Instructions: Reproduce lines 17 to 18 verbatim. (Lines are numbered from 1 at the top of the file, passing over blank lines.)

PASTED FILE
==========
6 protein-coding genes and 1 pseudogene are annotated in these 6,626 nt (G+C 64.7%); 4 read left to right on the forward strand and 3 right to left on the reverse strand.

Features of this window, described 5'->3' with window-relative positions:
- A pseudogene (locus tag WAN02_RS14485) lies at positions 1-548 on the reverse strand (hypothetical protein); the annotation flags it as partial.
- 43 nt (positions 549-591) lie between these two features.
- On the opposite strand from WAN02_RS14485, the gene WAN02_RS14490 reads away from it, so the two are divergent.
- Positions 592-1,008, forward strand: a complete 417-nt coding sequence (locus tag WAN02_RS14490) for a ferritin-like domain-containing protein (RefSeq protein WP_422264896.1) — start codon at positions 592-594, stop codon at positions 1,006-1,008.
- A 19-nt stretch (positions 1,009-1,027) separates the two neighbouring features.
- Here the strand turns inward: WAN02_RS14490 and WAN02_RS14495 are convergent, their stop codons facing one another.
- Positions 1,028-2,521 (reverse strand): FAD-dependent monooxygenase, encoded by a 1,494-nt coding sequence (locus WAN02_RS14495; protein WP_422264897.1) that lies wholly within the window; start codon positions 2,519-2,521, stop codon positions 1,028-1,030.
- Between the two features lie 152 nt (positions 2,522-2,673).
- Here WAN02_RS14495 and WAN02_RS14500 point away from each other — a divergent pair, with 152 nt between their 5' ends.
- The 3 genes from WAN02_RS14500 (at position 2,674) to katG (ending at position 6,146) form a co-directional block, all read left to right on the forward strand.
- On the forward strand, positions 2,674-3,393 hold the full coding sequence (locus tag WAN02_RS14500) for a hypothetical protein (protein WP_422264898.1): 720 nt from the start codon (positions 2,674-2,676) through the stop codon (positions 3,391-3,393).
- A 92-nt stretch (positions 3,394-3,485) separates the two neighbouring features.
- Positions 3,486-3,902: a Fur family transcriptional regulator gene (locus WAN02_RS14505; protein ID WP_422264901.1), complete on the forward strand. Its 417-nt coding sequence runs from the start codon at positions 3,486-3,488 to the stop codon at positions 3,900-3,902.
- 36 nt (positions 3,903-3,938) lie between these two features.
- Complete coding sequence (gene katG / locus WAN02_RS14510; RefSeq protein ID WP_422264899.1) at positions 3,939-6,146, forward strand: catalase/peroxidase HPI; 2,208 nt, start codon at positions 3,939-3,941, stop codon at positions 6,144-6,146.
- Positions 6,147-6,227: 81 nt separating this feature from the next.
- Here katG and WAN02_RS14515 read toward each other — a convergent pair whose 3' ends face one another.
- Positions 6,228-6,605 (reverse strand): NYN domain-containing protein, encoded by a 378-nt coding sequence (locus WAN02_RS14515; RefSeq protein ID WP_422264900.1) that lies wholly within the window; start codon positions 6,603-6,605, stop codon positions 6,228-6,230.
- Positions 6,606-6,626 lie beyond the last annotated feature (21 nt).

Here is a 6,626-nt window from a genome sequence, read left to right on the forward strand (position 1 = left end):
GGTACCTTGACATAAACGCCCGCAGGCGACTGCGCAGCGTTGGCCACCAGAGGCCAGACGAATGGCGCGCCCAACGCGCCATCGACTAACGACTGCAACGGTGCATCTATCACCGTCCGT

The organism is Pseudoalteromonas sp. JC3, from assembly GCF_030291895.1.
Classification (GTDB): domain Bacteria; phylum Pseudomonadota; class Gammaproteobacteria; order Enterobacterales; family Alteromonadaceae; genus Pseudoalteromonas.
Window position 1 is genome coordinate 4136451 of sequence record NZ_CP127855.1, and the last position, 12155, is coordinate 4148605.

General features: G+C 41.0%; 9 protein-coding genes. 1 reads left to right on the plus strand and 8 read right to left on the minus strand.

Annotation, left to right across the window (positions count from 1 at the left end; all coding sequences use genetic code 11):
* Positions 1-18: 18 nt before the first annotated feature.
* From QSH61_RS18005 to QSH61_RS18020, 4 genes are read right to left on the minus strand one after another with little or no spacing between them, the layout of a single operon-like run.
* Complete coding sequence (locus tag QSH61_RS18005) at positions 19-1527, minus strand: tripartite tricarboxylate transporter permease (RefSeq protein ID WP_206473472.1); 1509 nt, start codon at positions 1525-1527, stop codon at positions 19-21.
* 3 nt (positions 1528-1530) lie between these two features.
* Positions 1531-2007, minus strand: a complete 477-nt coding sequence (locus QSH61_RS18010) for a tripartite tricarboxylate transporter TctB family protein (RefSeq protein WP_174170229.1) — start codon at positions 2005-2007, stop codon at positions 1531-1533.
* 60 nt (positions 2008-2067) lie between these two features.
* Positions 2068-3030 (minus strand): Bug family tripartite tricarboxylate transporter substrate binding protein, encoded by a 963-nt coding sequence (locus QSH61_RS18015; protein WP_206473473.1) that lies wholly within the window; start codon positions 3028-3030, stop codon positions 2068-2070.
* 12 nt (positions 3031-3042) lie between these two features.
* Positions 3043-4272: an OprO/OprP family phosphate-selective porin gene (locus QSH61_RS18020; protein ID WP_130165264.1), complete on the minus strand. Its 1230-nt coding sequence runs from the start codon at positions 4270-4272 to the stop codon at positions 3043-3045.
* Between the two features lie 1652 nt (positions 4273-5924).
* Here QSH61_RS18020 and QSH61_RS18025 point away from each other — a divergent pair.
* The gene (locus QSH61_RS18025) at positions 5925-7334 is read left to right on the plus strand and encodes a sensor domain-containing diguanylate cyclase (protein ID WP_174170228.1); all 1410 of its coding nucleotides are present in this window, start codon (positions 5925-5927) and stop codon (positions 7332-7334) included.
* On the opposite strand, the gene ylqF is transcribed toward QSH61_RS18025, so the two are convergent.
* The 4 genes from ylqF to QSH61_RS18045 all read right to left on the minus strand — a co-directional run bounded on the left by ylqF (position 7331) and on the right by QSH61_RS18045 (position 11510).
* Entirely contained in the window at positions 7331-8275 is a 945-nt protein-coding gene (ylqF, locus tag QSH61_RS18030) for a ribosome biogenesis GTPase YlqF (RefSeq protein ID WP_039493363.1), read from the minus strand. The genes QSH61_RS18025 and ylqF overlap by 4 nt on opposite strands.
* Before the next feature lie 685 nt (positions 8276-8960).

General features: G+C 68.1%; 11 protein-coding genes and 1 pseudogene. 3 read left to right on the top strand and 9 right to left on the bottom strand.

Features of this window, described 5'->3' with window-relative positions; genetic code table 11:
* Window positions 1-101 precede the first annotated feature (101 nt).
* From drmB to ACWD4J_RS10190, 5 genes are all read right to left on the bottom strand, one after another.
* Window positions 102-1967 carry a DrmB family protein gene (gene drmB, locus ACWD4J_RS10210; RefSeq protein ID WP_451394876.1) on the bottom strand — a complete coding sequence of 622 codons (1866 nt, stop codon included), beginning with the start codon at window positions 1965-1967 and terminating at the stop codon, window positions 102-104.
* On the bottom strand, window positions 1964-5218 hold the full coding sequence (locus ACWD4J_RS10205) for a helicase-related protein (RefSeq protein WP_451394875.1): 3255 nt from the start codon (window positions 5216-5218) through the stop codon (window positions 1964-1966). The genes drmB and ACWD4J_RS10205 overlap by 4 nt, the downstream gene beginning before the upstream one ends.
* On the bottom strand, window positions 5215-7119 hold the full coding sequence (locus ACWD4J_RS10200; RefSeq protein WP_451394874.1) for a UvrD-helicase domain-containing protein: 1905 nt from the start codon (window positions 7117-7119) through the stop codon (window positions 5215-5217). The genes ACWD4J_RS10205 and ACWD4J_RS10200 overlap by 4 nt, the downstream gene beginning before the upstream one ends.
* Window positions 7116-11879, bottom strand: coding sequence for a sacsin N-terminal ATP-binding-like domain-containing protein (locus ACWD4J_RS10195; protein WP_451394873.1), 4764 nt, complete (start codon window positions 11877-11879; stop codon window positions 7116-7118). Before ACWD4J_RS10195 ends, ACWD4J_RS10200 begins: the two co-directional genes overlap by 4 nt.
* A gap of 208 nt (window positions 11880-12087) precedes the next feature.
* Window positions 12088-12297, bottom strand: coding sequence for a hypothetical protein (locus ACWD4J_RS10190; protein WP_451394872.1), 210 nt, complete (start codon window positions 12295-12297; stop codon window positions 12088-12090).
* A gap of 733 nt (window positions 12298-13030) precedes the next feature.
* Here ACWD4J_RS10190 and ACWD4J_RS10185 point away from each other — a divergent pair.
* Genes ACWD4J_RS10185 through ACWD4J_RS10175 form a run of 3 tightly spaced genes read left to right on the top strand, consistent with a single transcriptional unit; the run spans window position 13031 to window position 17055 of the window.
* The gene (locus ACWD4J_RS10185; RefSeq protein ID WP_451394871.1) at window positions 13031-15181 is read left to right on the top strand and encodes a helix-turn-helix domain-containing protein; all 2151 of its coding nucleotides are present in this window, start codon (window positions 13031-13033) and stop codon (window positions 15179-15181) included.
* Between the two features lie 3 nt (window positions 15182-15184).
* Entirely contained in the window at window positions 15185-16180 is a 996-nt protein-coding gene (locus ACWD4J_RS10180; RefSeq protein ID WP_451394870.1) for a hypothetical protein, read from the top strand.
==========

- Complete coding sequence (gene katG / locus WAN02_RS14510; RefSeq protein ID WP_422264899.1) at positions 3,939-6,146, forward strand: catalase/peroxidase HPI; 2,208 nt, start codon at positions 3,939-3,941, stop codon at positions 6,144-6,146.
- Positions 6,147-6,227: 81 nt separating this feature from the next.